Chess started back toward his room and then halted. The walls of the tiny apartment seemed too close, and inside seemed too dark. He changed direction and headed for the front door. He suddenly needed to get out, needed some fresh air in his lungs, a cool breeze to blow away the hovering shadow. He grabbed his backpack and walked outside into the bright daytime city of blinding light and deep geometric areas of blackness.
Continuously, he asked himself what was going to happen to them? He could see no way out of this situation. His heart began to pound. Being outside the apartment was not helping at all. He stopped and leaned back against the nearby wall, not bothering to drop his backpack. Would they all end up in Shelter? Couldn’t anyone help them? A vision of the indigo priestess flashed into his mind just then, and he began to mutter a prayer, under his breath, asking the goddess for help.
He straightened suddenly, realizing what he was doing. Was he going crazy, too? He adjusted his backpack and plodded on, but he felt so heavy now, as if the pull of gravity had increased.
His thoughts turned to his sister. Maybe he was hopeless, okay, but she had the potential to do great things, he just knew it. She would even survive in the army if she had to. And she would be great -- but with her brains and drive she was meant to control armies, not join one...
If only he was not such a screw-up. He tried to calm his breathing. Was he completely useless? Wasn’t there something he could do, besides Information Systems? Maybe he could get a job doing something else, something more manual. He considered that for a moment: what else was he good at? Then he sighed heavily: running and hiding. And that would qualify him for… well, being a thief.
Even so, he decided to check the job listings board for his area of the city. However, when he attempted to connect, he saw nothing. He sighed again. So now his link-phone had stopped working. That was not unexpected: anything that was cheap enough for him to afford could not possibly be reliable, he grouched to himself. And yet, it seemed like the whole world was against him suddenly. Still walking, he slid the backpack off his shoulder and pulled out his old back-up laptop, but it did not connect, either. Perhaps the goddess was trying to tell him something, he thought.
A few yards down the street, Chess walked past a military recruiting station. He stopped abruptly. The darkened windows and heavy steel door seemed ominous to him. But, then again, he realized, it did not seem any more threatening than the entrance to that interview the other day. Yeah, everything seemed scary these days, he reasoned… with one thing not much worse than another. He glanced around quickly, as if afraid of being spotted, and, taking a deep breath, he entered the building.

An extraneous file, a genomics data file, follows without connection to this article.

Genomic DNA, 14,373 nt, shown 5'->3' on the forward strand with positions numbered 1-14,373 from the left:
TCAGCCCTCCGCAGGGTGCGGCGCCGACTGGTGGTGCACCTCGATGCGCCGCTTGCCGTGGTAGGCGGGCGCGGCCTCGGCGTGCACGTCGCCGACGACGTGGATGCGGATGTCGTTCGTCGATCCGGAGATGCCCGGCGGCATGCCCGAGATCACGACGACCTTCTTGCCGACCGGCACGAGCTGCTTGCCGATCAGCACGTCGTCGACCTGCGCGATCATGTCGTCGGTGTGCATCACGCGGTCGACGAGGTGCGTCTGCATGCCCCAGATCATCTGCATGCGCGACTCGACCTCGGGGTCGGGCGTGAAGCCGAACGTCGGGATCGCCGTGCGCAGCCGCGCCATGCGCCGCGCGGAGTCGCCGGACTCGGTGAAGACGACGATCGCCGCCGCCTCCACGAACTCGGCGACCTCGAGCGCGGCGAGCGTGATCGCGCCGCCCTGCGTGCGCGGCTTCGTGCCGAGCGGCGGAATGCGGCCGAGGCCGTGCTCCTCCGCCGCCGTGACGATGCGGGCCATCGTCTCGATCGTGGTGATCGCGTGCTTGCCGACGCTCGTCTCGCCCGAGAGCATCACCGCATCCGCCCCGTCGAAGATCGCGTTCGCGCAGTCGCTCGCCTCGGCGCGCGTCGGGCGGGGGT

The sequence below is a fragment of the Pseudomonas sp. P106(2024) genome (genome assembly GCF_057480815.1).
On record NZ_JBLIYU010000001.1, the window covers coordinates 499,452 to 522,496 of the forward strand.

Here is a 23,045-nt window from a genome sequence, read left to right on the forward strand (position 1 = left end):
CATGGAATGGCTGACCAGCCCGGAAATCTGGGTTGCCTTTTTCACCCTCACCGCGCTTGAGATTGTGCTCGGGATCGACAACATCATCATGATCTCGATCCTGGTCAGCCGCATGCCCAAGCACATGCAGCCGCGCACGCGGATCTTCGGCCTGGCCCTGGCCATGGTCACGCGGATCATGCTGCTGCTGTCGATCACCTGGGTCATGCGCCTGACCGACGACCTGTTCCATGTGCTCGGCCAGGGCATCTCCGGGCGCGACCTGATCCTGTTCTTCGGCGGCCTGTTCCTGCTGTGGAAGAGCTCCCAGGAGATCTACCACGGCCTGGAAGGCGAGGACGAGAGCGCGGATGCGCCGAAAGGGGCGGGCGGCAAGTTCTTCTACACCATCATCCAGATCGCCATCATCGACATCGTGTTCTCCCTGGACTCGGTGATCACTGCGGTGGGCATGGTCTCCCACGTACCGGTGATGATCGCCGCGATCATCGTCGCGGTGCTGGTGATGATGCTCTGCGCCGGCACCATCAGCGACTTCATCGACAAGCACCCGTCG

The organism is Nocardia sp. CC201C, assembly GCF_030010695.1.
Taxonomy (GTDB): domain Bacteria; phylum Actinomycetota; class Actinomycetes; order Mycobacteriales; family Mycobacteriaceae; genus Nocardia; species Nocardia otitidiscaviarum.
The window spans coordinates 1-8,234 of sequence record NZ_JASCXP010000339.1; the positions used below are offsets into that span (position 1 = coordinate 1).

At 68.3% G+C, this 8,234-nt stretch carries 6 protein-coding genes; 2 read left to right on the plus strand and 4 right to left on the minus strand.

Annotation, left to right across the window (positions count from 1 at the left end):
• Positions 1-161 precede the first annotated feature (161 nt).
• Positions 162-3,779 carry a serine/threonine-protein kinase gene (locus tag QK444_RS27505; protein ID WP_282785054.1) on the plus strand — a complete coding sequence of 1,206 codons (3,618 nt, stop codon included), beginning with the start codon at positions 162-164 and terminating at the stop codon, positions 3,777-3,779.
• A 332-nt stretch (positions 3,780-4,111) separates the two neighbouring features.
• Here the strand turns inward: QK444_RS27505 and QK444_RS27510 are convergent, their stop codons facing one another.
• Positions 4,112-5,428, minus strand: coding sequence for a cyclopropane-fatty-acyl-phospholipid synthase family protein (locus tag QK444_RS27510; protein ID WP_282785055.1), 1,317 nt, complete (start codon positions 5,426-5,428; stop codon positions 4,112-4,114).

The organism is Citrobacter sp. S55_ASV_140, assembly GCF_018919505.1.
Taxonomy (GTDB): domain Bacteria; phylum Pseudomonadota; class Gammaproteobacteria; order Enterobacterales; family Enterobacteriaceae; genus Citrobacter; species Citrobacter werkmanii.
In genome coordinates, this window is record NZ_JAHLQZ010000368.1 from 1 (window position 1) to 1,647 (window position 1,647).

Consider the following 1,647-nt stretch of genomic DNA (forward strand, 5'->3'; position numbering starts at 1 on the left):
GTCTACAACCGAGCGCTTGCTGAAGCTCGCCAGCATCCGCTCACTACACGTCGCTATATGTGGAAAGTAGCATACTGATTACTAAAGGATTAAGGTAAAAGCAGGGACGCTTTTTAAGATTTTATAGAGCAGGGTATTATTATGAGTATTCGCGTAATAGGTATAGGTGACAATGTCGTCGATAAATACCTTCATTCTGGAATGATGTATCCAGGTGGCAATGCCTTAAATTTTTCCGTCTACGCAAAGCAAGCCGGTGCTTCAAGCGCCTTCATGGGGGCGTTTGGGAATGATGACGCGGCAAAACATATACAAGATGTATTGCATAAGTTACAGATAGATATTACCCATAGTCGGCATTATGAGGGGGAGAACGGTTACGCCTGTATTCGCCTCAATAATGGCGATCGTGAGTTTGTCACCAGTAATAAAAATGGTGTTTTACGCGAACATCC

The recruiter really seemed glad that he was there. It was such an abrupt change from what Chess was used to experiencing that, for a few minutes, he actually felt hopeful.
“This is a good decision, Charles,” the recruiter, a tall slim man with tired-looking eyes, assured him. Then he smiled broadly and shook Chess’s hand. “Yes, a good decision, for you and for your country. Welcome to the army.”
Chess swallowed hard, handed over his I.D. card, and tried to look confident. He had been working on that expression for a few minutes now and it was getting easier. It had been hardest to maintain that appearance of self-confidence when the recruiter had asked him specifically why he wanted to join. Not that it mattered, of course, Chess mused. He could have given any reason – any reason except: so that his family would receive a stipend they could live on when he got killed. Yeah, that was probably the one answer, of all possible answers, that would not have gotten him a warm welcome.
Chess watched the uniformed man place his I.D. card into a machine and quickly pull it out again. Then, flipping the card over, he handed it to Chess. “There you go,” the guy said, pointing to a small metal piece that had been integrated into the card. “You’re one of us now. No turning back.”
Continued next page...
(Jan) Patocka used to say that the most interesting thing about responsibility is that we carry it with us everywhere.
The Power of the Powerless by Vaclav Havel
In the former communist states of Eastern Europe and the Soviet Union, when freedom of speech was suppressed and creative works were censored, people like Havel turned to samizdat as a way of sharing ideas. The standard definition for samizdat is handwritten copies of writings that have been censored by the government being passed secretly from person to person.
The many people who utilized samizdat probably cannot be fit into one category: they were activists, dissidents, avid readers, and artists. They included creative people like Alexandr Solzhenitsyn who was terrified of being arrested yet again, but was apparently driven by his own inner muse to get his work out into the public sphere.
I find it hard to imagine: believing in something so fervently that you not only take the time to write out copies of it, but you also hand it out to your acquaintances, knowing that the possession of this material could get you arrested. The idea intrigued me so much that I wanted to come up with a modern-day equivalent of avoiding punishment by passing information secretly from person to person: samiz.
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